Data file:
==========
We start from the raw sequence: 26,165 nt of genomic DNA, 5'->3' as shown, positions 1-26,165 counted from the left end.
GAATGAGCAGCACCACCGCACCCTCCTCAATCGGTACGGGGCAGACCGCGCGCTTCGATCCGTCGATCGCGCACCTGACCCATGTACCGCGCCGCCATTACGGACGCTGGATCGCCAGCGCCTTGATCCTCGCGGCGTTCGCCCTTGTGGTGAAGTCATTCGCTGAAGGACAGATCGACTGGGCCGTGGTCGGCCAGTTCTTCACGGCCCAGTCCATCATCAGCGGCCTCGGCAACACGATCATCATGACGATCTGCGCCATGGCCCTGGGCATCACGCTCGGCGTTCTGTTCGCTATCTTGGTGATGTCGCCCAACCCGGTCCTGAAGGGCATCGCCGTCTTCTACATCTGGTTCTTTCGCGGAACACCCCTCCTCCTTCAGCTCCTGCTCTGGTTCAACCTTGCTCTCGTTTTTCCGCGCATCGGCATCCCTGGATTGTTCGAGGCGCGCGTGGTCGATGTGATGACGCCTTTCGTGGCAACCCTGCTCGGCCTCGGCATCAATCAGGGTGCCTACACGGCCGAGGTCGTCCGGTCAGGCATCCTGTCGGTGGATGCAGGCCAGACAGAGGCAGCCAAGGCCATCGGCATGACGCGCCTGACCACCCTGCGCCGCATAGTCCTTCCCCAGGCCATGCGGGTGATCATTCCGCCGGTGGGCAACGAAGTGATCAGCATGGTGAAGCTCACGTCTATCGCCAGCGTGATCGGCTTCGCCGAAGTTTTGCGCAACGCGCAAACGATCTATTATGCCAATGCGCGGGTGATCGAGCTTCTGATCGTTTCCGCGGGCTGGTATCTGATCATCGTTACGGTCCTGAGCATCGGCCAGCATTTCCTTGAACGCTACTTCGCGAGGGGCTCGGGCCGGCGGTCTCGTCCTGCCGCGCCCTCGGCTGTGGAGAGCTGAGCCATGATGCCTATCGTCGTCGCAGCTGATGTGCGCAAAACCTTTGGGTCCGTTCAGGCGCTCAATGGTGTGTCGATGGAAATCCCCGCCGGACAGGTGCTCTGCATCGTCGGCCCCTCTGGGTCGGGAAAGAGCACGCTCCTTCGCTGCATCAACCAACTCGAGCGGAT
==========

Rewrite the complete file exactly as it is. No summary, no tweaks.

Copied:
We start from the raw sequence: 26,165 nt of genomic DNA, 5'->3' as shown, positions 1-26,165 counted from the left end.
GAATGAGCAGCACCACCGCACCCTCCTCAATCGGTACGGGGCAGACCGCGCGCTTCGATCCGTCGATCGCGCACCTGACCCATGTACCGCGCCGCCATTACGGACGCTGGATCGCCAGCGCCTTGATCCTCGCGGCGTTCGCCCTTGTGGTGAAGTCATTCGCTGAAGGACAGATCGACTGGGCCGTGGTCGGCCAGTTCTTCACGGCCCAGTCCATCATCAGCGGCCTCGGCAACACGATCATCATGACGATCTGCGCCATGGCCCTGGGCATCACGCTCGGCGTTCTGTTCGCTATCTTGGTGATGTCGCCCAACCCGGTCCTGAAGGGCATCGCCGTCTTCTACATCTGGTTCTTTCGCGGAACACCCCTCCTCCTTCAGCTCCTGCTCTGGTTCAACCTTGCTCTCGTTTTTCCGCGCATCGGCATCCCTGGATTGTTCGAGGCGCGCGTGGTCGATGTGATGACGCCTTTCGTGGCAACCCTGCTCGGCCTCGGCATCAATCAGGGTGCCTACACGGCCGAGGTCGTCCGGTCAGGCATCCTGTCGGTGGATGCAGGCCAGACAGAGGCAGCCAAGGCCATCGGCATGACGCGCCTGACCACCCTGCGCCGCATAGTCCTTCCCCAGGCCATGCGGGTGATCATTCCGCCGGTGGGCAACGAAGTGATCAGCATGGTGAAGCTCACGTCTATCGCCAGCGTGATCGGCTTCGCCGAAGTTTTGCGCAACGCGCAAACGATCTATTATGCCAATGCGCGGGTGATCGAGCTTCTGATCGTTTCCGCGGGCTGGTATCTGATCATCGTTACGGTCCTGAGCATCGGCCAGCATTTCCTTGAACGCTACTTCGCGAGGGGCTCGGGCCGGCGGTCTCGTCCTGCCGCGCCCTCGGCTGTGGAGAGCTGAGCCATGATGCCTATCGTCGTCGCAGCTGATGTGCGCAAAACCTTTGGGTCCGTTCAGGCGCTCAATGGTGTGTCGATGGAAATCCCCGCCGGACAGGTGCTCTGCATCGTCGGCCCCTCTGGGTCGGGAAAGAGCACGCTCCTTCGCTGCATCAACCAACTCGAGCGGAT